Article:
- Paperwork Completion: Expect to complete paperwork that officially transfers the dog’s care back to the rescue center. This documentation ensures a clear record of the transition.
- Veterinary Records: Some rescue centers may require copies of veterinary records or any notes pertaining to the time you cared for the dog. This information aids in understanding the dog’s medical history.
- Temporary Delay: If the rescue center is currently operating at full capacity, you might need to wait a bit longer before they can accommodate the dog. Alternatively, they may request you to place the dog in another foster care arrangement.
- Potential Outcomes for the Dog: After the surrender, various outcomes are possible for the dog. These range from being at risk of euthanasia to potentially developing aggressive behavior, which can reduce the chances of readoption. However, there’s also the possibility of the dog finding a new and perfect forever home.
Understanding these expectations can help ensure a smoother process as you work with the rescue center to provide the best outcome for the dog.
Alternative to Returning the Dog to a Rescue: Rehoming the Dog Yourself
As I have highlighted above, several things can happen after you’ve surrendered the dog, including situations where the rescue center is at full capacity, the possibility of euthanasia, or challenges in finding a new adopter.
In such cases, an alternative to returning the dog to a rescue center is to take the initiative to find a new home for the dog within your personal network of friends and family.
And if you suspect that the dog can be euthanized, consider relocating him to a foster family or a no-kill shelter, especially if you can help with some costs until the dog finds a new home.
But avoid hasty decisions like posting the dog on social media or giving it away for free.
Such actions might expose the dog to individuals involved in illegal activities, such as dog fighting.
To ensure the dog’s safety, consider charging a reasonable rehoming fee and conducting thorough background checks on potential adopters.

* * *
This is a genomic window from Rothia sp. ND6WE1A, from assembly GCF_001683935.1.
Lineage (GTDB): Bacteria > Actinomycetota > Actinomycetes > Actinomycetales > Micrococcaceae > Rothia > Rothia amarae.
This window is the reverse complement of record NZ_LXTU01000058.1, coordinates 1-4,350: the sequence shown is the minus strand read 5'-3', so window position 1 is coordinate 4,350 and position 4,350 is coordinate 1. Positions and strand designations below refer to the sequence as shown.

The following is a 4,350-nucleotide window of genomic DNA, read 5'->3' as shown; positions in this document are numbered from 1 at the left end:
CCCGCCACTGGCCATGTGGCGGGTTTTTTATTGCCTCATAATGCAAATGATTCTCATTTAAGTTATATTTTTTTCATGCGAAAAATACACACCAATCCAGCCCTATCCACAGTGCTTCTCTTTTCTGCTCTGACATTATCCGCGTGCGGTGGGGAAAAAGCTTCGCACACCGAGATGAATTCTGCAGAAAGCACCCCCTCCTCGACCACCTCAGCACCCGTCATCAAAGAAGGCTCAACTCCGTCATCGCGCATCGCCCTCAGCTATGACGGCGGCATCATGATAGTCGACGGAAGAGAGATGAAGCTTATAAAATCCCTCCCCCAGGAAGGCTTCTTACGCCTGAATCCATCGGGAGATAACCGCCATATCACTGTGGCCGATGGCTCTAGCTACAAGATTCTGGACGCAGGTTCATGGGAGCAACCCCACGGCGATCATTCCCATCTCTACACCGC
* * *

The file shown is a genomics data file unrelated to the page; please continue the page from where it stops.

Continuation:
You may also want to check: Can I Get My Dog Back After Rehoming?
It’s Not Your Fault If You Need To Return a Dog to a Rescue Center
Surrendering a dog should never be seen as admitting defeat.
Consider this: if you’ve exhausted all efforts to care for the dog and the situation still isn’t improving, surrendering might actually be the best choice.
Sometimes, it’s about adoption that wasn’t the right fit—where the wrong person is matched with the wrong dog.
Forcing things in such situations could potentially worsen matters for both sides involved.
Additionally, if your personal circumstances have changed and you’re unable to provide proper care due to financial constraints, personal health issues, or career commitments, returning the dog shows that you’re prioritizing the dog’s well-being.
Giving the dog the chance for a new home is truly a compassionate decision.
Remember, returning a dog doesn’t signify failure; rather, it signifies making a thoughtful choice in the best interest of the dog’s quality of life.
You Can Adopt Again
If you surrender a dog, can you adopt again? And is it possible to adopt another dog from the same rescue center after returning one?
The short answer is YES. If your reasons for surrendering the dog are valid and sensible, most rescue centers will readily welcome you to adopt from them once more.
So, there’s no need to hesitate about returning a dog to a rescue center out of fear that it might hinder your future adoption prospects.
No rescue center will blacklist a potential adopter due to unexpected challenges in prior adoptions.
Rescue centers understand that circumstances can change, life can present unexpected turns, and even with the best intentions, situations might not always unfold as planned.
Monique Galindo is a trained Animal Care Specialist and a proud mum of two rescue fur babies: Darcy (a poodle) and Ziggy (a Pitbull). She has dedicated her life to writing about the unique behaviors of dogs, their emotions, and relationships with humans. Through her extensive experiences with dogs, Monique’s goal is to share with dog lovers insights into the fascinating world of our four-legged friends. She lives in Lovington, New Mexico with her two sons, husband, and two furry friends.